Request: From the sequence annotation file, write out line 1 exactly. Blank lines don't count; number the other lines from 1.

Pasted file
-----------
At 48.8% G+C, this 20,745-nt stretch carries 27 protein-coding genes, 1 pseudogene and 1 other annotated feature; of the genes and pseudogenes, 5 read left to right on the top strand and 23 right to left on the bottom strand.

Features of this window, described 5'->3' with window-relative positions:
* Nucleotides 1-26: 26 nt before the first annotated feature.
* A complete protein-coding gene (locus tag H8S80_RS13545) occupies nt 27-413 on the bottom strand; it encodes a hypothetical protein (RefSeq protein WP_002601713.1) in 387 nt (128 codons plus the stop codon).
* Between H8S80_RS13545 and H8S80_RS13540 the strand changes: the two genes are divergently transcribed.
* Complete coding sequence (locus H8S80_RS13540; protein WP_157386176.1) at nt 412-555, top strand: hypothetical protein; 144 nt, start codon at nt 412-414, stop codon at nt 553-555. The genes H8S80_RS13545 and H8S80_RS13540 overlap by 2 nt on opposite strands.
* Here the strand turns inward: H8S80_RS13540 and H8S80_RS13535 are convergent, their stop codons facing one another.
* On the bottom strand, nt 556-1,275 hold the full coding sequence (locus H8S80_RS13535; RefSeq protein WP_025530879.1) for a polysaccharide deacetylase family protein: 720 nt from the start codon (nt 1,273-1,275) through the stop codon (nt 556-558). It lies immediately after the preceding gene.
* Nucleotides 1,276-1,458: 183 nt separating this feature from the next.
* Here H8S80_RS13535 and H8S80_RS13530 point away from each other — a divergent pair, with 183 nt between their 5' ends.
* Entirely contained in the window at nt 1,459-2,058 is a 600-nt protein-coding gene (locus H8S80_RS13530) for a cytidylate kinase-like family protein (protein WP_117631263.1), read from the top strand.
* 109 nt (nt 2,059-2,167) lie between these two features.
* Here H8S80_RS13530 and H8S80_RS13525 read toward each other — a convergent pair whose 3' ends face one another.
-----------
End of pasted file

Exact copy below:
At 48.8% G+C, this 20,745-nt stretch carries 27 protein-coding genes, 1 pseudogene and 1 other annotated feature; of the genes and pseudogenes, 5 read left to right on the top strand and 23 right to left on the bottom strand.